Head injuries are particularly worrisome for a number of reasons—especially ones that result in traumatic brain injuries. Not only are these injuries highly dangerous in the short term, but they may have devastating long-term effects.
What are the long-term effects of a head injury? How likely is a head injury to cause a long-lasting effect? These are just a few of the questions about these traumatic injuries that both the injured and their loved ones have to consider.
While this won’t be a perfectly comprehensive list, here are some of the facts about the long-term effects of a head injury:
1: Some Effects May Last Your Entire Life
Depending on the nature of the injury, its severity, treatment received, and many other factors, a head wound can result in permanent brain damage that causes an impairment lasting the rest of your natural life.
However, this isn’t a guarantee. Recovery from long-term head injury effects can and does happen.
2: Every Head Injury Case is Unique
According to CDC estimates, there are roughly 1.7 million traumatic brain injuries in the U.S. each year. Yet, every severe head injury case is unique in some way. The amount of force applied to the head, the location of the impact, the direction of force, the health of the injured, timing/quality of treatment, and an untold number of other factors can all contribute to the nature and severity of the long-term effects of the injury, as well as the odds of recovery.
This is what makes it so difficult to be sure of the long-term effects you may experience following a head injury—or how long they may last. Doctors and specialists may need to perform months of analysis to establish the full extent of your injuries, your likelihood of recovery, and what the long-term effects will be.
3: The Different Kinds of Effects That May Occur Will Vary
The specific effects may vary from case to case, but some traumatic head injury long-term effects include:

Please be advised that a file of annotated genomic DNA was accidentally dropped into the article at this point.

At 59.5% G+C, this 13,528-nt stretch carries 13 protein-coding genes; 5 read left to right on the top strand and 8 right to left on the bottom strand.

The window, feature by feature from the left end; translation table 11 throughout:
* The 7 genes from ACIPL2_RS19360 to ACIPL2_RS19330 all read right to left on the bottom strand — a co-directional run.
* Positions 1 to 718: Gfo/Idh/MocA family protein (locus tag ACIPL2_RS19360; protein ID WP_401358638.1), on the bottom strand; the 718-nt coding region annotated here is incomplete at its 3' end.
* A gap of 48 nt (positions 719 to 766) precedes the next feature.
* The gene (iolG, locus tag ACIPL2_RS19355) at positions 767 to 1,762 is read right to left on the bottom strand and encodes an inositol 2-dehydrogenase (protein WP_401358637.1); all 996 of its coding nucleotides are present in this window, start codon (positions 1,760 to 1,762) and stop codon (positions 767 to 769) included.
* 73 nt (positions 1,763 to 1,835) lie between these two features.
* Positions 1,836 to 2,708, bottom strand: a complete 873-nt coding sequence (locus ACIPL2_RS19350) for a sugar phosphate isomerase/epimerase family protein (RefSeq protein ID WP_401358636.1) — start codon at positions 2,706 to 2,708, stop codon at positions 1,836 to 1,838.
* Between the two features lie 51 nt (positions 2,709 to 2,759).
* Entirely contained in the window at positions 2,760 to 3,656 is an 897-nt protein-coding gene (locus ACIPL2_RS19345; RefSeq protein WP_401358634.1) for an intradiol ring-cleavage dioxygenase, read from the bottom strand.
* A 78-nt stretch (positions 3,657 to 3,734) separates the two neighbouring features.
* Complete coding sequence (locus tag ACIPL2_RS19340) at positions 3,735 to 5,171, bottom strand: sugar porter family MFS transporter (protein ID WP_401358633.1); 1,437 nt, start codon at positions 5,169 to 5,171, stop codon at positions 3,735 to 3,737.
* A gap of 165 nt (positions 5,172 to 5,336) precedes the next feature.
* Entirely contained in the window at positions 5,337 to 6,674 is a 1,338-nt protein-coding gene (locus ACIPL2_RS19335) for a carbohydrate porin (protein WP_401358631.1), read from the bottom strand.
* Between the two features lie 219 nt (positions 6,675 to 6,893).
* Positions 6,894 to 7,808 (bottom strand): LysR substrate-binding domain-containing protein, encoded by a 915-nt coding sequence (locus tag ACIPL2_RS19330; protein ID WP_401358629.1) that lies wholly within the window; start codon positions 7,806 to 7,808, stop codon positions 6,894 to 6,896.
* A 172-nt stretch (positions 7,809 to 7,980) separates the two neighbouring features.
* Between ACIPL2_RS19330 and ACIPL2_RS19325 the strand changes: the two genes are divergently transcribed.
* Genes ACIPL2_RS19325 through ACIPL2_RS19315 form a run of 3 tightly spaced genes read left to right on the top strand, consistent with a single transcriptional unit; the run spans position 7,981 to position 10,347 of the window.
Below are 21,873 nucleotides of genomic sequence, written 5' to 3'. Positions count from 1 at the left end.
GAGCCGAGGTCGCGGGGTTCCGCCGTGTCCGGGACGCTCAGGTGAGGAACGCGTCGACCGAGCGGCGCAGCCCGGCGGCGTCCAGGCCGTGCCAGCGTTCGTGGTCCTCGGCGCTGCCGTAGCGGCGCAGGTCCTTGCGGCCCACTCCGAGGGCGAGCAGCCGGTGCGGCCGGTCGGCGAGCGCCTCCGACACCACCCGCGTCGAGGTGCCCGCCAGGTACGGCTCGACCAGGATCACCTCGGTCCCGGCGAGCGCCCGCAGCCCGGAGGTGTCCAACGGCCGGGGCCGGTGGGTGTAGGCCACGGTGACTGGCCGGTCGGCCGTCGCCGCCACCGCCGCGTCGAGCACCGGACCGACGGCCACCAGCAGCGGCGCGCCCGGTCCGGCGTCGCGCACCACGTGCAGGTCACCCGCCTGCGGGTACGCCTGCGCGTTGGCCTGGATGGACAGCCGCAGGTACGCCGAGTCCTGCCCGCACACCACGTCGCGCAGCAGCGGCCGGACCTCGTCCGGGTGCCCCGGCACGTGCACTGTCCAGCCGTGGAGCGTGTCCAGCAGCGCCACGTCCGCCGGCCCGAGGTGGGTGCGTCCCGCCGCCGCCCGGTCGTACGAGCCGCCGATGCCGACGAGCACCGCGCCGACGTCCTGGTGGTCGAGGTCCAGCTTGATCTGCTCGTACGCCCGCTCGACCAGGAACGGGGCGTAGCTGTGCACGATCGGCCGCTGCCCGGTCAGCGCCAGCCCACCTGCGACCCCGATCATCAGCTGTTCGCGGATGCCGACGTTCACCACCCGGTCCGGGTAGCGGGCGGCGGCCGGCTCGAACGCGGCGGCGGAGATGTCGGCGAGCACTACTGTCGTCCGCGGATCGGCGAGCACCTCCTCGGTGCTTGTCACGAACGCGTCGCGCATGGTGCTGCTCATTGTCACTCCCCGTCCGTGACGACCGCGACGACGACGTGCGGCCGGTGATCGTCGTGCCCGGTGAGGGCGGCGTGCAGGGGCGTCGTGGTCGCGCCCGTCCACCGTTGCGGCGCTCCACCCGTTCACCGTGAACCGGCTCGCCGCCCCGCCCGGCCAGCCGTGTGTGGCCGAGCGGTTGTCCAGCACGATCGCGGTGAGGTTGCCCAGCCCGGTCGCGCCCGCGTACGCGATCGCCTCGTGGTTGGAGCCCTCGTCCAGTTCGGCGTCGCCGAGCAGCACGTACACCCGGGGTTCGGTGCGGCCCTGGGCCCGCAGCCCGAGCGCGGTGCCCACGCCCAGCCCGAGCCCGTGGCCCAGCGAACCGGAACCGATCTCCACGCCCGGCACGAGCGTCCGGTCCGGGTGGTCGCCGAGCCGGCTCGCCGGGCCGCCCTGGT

- Memory loss
- Mood swings
- Impaired language skills
- Coma/loss of consciousness
- Loss of sensation in the body’s extremities (fingers, toes, etc.)
- Increased risk of stroke/seizure
- Impaired cognitive function
- Loss of balance
- Partial paralysis
- Alzheimer’s, Parkinson’s, and other degenerative conditions
This list is far from comprehensive, covering only a fraction of the potential long-term conditions that may arise from a head injury.
4: Some Long-Term Effects May Become More Severe
Some long-term side effects caused by a head injury may worsen. This could be due to the slow degradation of brain cells over time or because of complications from interactions with new injuries or medical conditions.
For example, a person with a head injury may later experience a seizure which, in turn, causes further damage to the brain. Or, a future blow to the head may cause an open head wound that allows bacteria to get past the protective tissues surrounding the brain (the meninges) and cause further complications.
This is why it is important for both those who have experienced a severe head injury and their loved ones to remain vigilant. Not only should the caretaker of a person with a head injury-related condition be watchful for signs that the effects are getting worse, the injured person should undergo frequent examination from a head or brain injury rehabilitation specialist.
5: The Different Kinds of Head Injuries That May Cause Long-Term Effects
Generally speaking, there are three kinds of head injuries that may lead to TBI and its long-term effects:
- Closed Head Injuries. The most common head injuries are closed-head injuries. These leave no visible bleeding or open wounds, and usually involve the head moving rapidly in more than one direction—resulting in the brain twisting or colliding against the inside of the skull. This may cause internal bleeding or damage to nerve fibers.
- Open Wound Injuries. Also called penetrating brain injuries, these injuries are characterized by open wounds that may risk exposure of the brain to external conditions through a break in the skull. These wounds are externally more graphic than closed head injuries, but if damage is limited to one area, the prognosis may actually be better.
- Crushing Injuries. When the brain is compressed between two objects, it is called a crushing injury. These injuries can result in severe trauma to the base of the skull or neck as well as the brain. Common short-term effects include severe bleeding and skull fractures.
Each of these head injury types can cause severe, long-lasting effects.
With over a million traumatic brain injuries occurring each year in the U.S., it’s vital for everyone to be as informed as possible about the potential effects of long-term brain injuries and how to cope with them.
So, please, help raise awareness about brain and spinal cord injuries, be there for your loved ones, and learn more by reading our brain injuries page or using the live chat box at the top of the screen!